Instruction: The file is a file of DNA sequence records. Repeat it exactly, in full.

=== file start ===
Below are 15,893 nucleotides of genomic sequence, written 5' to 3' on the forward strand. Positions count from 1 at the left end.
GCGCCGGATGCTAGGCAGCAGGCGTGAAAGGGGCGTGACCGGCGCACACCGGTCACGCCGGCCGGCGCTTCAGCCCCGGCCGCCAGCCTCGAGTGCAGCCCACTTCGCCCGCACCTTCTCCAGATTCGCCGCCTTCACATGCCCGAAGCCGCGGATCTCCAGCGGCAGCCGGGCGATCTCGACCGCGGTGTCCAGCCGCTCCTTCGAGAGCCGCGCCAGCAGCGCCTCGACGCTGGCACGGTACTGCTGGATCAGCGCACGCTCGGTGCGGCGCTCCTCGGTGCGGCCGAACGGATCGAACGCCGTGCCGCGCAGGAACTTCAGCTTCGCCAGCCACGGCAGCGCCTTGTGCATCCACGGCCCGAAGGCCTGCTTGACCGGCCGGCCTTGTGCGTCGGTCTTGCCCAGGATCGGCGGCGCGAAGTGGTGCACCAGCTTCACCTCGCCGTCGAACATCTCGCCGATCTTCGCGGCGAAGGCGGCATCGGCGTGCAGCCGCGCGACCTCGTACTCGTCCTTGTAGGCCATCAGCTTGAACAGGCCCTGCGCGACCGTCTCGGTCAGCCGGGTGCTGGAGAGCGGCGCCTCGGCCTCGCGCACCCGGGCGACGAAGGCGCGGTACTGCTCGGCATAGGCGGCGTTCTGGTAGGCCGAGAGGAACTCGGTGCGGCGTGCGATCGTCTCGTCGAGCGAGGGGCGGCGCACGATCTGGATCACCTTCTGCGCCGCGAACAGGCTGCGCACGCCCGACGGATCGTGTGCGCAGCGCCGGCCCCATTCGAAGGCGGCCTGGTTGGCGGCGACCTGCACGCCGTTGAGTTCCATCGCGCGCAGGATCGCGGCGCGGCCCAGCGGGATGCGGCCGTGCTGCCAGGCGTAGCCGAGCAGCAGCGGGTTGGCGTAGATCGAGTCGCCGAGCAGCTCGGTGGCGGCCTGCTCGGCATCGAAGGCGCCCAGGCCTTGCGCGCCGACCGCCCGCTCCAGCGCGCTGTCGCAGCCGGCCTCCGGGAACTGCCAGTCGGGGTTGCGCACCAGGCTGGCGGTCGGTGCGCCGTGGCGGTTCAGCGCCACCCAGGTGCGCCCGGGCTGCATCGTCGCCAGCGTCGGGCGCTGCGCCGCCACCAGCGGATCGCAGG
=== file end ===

Below are 15,893 nucleotides of genomic sequence, written 5' to 3' on the forward strand. Positions count from 1 at the left end.
GCGCCGGATGCTAGGCAGCAGGCGTGAAAGGGGCGTGACCGGCGCACACCGGTCACGCCGGCCGGCGCTTCAGCCCCGGCCGCCAGCCTCGAGTGCAGCCCACTTCGCCCGCACCTTCTCCAGATTCGCCGCCTTCACATGCCCGAAGCCGCGGATCTCCAGCGGCAGCCGGGCGATCTCGACCGCGGTGTCCAGCCGCTCCTTCGAGAGCCGCGCCAGCAGCGCCTCGACGCTGGCACGGTACTGCTGGATCAGCGCACGCTCGGTGCGGCGCTCCTCGGTGCGGCCGAACGGATCGAACGCCGTGCCGCGCAGGAACTTCAGCTTCGCCAGCCACGGCAGCGCCTTGTGCATCCACGGCCCGAAGGCCTGCTTGACCGGCCGGCCTTGTGCGTCGGTCTTGCCCAGGATCGGCGGCGCGAAGTGGTGCACCAGCTTCACCTCGCCGTCGAACATCTCGCCGATCTTCGCGGCGAAGGCGGCATCGGCGTGCAGCCGCGCGACCTCGTACTCGTCCTTGTAGGCCATCAGCTTGAACAGGCCCTGCGCGACCGTCTCGGTCAGCCGGGTGCTGGAGAGCGGCGCCTCGGCCTCGCGCACCCGGGCGACGAAGGCGCGGTACTGCTCGGCATAGGCGGCGTTCTGGTAGGCCGAGAGGAACTCGGTGCGGCGTGCGATCGTCTCGTCGAGCGAGGGGCGGCGCACGATCTGGATCACCTTCTGCGCCGCGAACAGGCTGCGCACGCCCGACGGATCGTGTGCGCAGCGCCGGCCCCATTCGAAGGCGGCCTGGTTGGCGGCGACCTGCACGCCGTTGAGTTCCATCGCGCGCAGGATCGCGGCGCGGCCCAGCGGGATGCGGCCGTGCTGCCAGGCGTAGCCGAGCAGCAGCGGGTTGGCGTAGATCGAGTCGCCGAGCAGCTCGGTGGCGGCCTGCTCGGCATCGAAGGCGCCCAGGCCTTGCGCGCCGACCGCCCGCTCCAGCGCGCTGTCGCAGCCGGCCTCCGGGAACTGCCAGTCGGGGTTGCGCACCAGGCTGGCGGTCGGTGCGCCGTGGCGGTTCAGCGCCACCCAGGTGCGCCCGGGCTGCATCGTCGCCAGCGTCGGGCGCTGCGCCGCCACCAGCGGATCGCAGG